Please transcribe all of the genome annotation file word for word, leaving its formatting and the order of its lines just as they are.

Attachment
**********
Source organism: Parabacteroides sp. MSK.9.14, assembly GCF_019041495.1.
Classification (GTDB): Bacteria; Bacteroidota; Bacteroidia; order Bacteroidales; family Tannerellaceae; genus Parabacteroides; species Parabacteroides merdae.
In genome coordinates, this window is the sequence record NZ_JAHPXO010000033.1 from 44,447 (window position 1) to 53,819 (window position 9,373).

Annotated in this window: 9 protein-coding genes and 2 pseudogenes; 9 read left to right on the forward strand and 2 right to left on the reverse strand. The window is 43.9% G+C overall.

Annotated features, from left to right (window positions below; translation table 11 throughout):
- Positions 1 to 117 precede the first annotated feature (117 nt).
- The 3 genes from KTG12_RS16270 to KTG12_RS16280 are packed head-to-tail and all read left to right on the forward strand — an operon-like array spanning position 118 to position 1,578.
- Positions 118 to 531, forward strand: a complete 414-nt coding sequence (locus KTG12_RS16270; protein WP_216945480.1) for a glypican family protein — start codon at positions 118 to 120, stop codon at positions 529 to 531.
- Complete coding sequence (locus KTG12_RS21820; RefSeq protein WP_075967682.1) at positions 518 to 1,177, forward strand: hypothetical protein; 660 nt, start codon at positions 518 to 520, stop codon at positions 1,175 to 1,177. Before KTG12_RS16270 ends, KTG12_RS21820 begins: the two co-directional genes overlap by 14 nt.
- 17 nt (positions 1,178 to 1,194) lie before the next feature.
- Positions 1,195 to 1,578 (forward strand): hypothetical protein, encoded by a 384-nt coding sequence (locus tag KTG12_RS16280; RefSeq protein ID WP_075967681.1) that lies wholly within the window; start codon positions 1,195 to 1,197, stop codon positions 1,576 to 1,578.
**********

Source organism: Parabacteroides sp. MSK.9.14, assembly GCF_019041495.1.
Classification (GTDB): Bacteria; Bacteroidota; Bacteroidia; order Bacteroidales; family Tannerellaceae; genus Parabacteroides; species Parabacteroides merdae.
In genome coordinates, this window is the sequence record NZ_JAHPXO010000033.1 from 44,447 (window position 1) to 53,819 (window position 9,373).

Annotated in this window: 9 protein-coding genes and 2 pseudogenes; 9 read left to right on the forward strand and 2 right to left on the reverse strand. The window is 43.9% G+C overall.

Annotated features, from left to right (window positions below; translation table 11 throughout):
- Positions 1 to 117 precede the first annotated feature (117 nt).
- The 3 genes from KTG12_RS16270 to KTG12_RS16280 are packed head-to-tail and all read left to right on the forward strand — an operon-like array spanning position 118 to position 1,578.
- Positions 118 to 531, forward strand: a complete 414-nt coding sequence (locus KTG12_RS16270; protein WP_216945480.1) for a glypican family protein — start codon at positions 118 to 120, stop codon at positions 529 to 531.
- Complete coding sequence (locus KTG12_RS21820; RefSeq protein WP_075967682.1) at positions 518 to 1,177, forward strand: hypothetical protein; 660 nt, start codon at positions 518 to 520, stop codon at positions 1,175 to 1,177. Before KTG12_RS16270 ends, KTG12_RS21820 begins: the two co-directional genes overlap by 14 nt.
- 17 nt (positions 1,178 to 1,194) lie before the next feature.
- Positions 1,195 to 1,578 (forward strand): hypothetical protein, encoded by a 384-nt coding sequence (locus tag KTG12_RS16280; RefSeq protein ID WP_075967681.1) that lies wholly within the window; start codon positions 1,195 to 1,197, stop codon positions 1,576 to 1,578.